Who says to go away: where, he cares not,
Or how: eat grass with Neb, or bay at the moon
With Cassius, but here I am not welcome.
And if I stay, he says, I may receive
A kiss as savory as Absolon's,
The poet speaks of. Nothing else.
I see you entering life in a jaunty youth:
No Ben who chewed an undignified loaf on High Street
And tugged at his suitcase and heard a merciless wench
Laugh with white teeth from a doorway—a personage rather
The world bowed deeply to greet: whose resplendent doorman
Ushered you in with deference, called for a page
To relieve you of bag and bundle, and to the room clerk
Whispered that this was no passing fool—indeed
Was a noble and affluent scion of Venezuela,
Incognito, Don Antonio Pez y Mafiana y Mosca,
Arrived to savor the sights: was a friend of the owner's;
Was to loll at the owner's expense in a spacious room
That faced the ocean, and have his drinks on the house.
And as you moved forward, the bellboys cleared you a path
With worshiping, callow eyes; and people whispered;
And a girl who sat there alone with long legs crossed,
And naked arms, and tresses of laughing yellow
Gave you that ancient look that only the young
Can thoroughly understand—nor was she aloof
When encountered later at leisure. So dreamt you away
The tedious early years, the wind in your face,
Blushlessly sipping the famed and the blushful claret,
The cool and strength-giving Collins, the sweet Manhattan;
Throwing a coin on the spinning wheel nor caring
Of win or loss; drawing on paper vain squares
And aimless configurations, nor thinking of time
Wasted or looming; fondling the yellow locks,
Nor thinking of old and lantern-jawed letters suggesting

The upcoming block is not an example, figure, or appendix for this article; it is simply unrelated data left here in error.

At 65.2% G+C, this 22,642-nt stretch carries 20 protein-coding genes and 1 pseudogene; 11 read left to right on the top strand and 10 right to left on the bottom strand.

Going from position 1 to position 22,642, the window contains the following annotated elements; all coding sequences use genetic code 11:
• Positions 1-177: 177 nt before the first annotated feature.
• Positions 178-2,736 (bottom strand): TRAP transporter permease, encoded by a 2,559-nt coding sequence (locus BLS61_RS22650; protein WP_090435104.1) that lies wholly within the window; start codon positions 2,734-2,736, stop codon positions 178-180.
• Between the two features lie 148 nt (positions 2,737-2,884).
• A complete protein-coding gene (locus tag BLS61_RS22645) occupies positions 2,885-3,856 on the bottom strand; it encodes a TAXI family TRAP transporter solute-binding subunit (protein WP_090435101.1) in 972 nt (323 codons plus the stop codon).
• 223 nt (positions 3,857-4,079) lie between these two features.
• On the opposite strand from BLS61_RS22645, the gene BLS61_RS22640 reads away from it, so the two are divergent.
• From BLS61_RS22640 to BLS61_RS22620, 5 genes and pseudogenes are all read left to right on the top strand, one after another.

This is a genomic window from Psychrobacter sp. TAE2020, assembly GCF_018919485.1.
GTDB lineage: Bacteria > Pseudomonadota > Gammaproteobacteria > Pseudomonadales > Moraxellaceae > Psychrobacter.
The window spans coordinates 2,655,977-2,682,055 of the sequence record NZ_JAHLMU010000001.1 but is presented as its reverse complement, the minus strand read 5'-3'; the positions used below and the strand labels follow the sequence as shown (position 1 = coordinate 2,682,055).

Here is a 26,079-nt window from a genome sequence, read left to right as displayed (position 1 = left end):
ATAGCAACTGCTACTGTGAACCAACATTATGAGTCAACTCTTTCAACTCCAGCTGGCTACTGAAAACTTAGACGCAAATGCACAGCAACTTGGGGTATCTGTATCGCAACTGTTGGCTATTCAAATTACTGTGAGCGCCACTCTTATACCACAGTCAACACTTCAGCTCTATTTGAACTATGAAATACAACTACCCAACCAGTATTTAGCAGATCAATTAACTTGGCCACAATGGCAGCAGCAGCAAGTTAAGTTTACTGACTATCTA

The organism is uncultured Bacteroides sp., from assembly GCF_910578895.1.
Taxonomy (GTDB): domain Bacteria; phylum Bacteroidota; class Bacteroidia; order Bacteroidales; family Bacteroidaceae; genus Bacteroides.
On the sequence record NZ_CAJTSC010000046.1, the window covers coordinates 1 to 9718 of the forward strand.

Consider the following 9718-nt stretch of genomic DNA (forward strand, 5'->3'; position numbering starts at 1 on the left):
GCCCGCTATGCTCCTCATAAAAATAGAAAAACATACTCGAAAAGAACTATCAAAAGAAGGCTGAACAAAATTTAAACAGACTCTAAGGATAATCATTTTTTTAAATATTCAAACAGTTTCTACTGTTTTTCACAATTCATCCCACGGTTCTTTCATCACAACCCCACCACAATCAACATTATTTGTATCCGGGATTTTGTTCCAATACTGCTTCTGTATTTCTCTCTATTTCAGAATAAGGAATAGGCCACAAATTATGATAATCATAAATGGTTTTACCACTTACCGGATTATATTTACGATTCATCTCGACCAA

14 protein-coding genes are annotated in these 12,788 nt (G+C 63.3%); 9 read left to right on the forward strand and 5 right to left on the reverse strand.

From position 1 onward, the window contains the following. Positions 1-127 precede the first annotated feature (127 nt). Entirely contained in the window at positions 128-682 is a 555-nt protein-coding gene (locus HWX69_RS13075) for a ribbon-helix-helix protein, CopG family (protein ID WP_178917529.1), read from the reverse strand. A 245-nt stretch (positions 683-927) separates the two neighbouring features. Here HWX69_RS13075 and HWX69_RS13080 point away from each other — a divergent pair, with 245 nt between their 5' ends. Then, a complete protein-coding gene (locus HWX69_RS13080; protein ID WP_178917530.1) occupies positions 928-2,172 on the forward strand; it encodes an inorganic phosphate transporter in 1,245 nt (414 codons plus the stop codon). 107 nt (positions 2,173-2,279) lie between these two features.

Celestial disapprobation. And meanwhile a wretch,
Unshaven, with toes that blinked through his shoetops, and nose
As peakit as three o'clock of a winter's morning,
Stood at a side door, meekly asking his handout,
Bleakly, whistling a tune to keep himself happy ...
Do you ask what I learned in these years to render me aged?
Of cosmic affairs this horrid and shocking course:
That the wicked wax rich in their naughty works, while the good
(Such as I myself) do nothing but dwindle: that the vile
Are pampered by heaven, while the lovable (I, of course)
Take heaven's boot on their bottom; that the impious flourish
While the pious (myself included) diminish cruelly;
That the ignorant rule, while the wise (I mean myself here)
Play second fiddle; that the haughty inherit the earth,
While the meek (and I among them) are waiting, still waiting;
That the infamous live them the life of Reilly, while we
(I speak of the noble) a dog's life and in his dwelling;
That the hooters at heaven gather them manna for breakfast,
While those who pray hard (as I do) are pelted with hailstones.
Moreover, a dove-eyed girl has blasted me wholly,
Not so long ago but at time my breath is still short,
And I find myself sighing sometimes and calling a name.
Besides which, here on the northeast arc of my skull
The hair is gravely departing, and though I comb it
To right or left, the naked truth will soon flourish.
Heigh-ho! Heigh-ho! Is further dilation needed?
And as for my dreams, each passing day sees them smaller.
(I have read that with age the wine grows sweeter in taste.
Well, I have not found it so; but in dying of dreams
I have seen a test of age more deeply authentic.
I have thought of dreams as perhaps like the rings of a tree
But thus: while the ring of each year is larger than last,
The dream of each year is smaller; and at the end,
When the desperate final dream has tightened about you,
And encloses a space no bigger than you yourself,
It circles your neck and strangles you and you perish ...)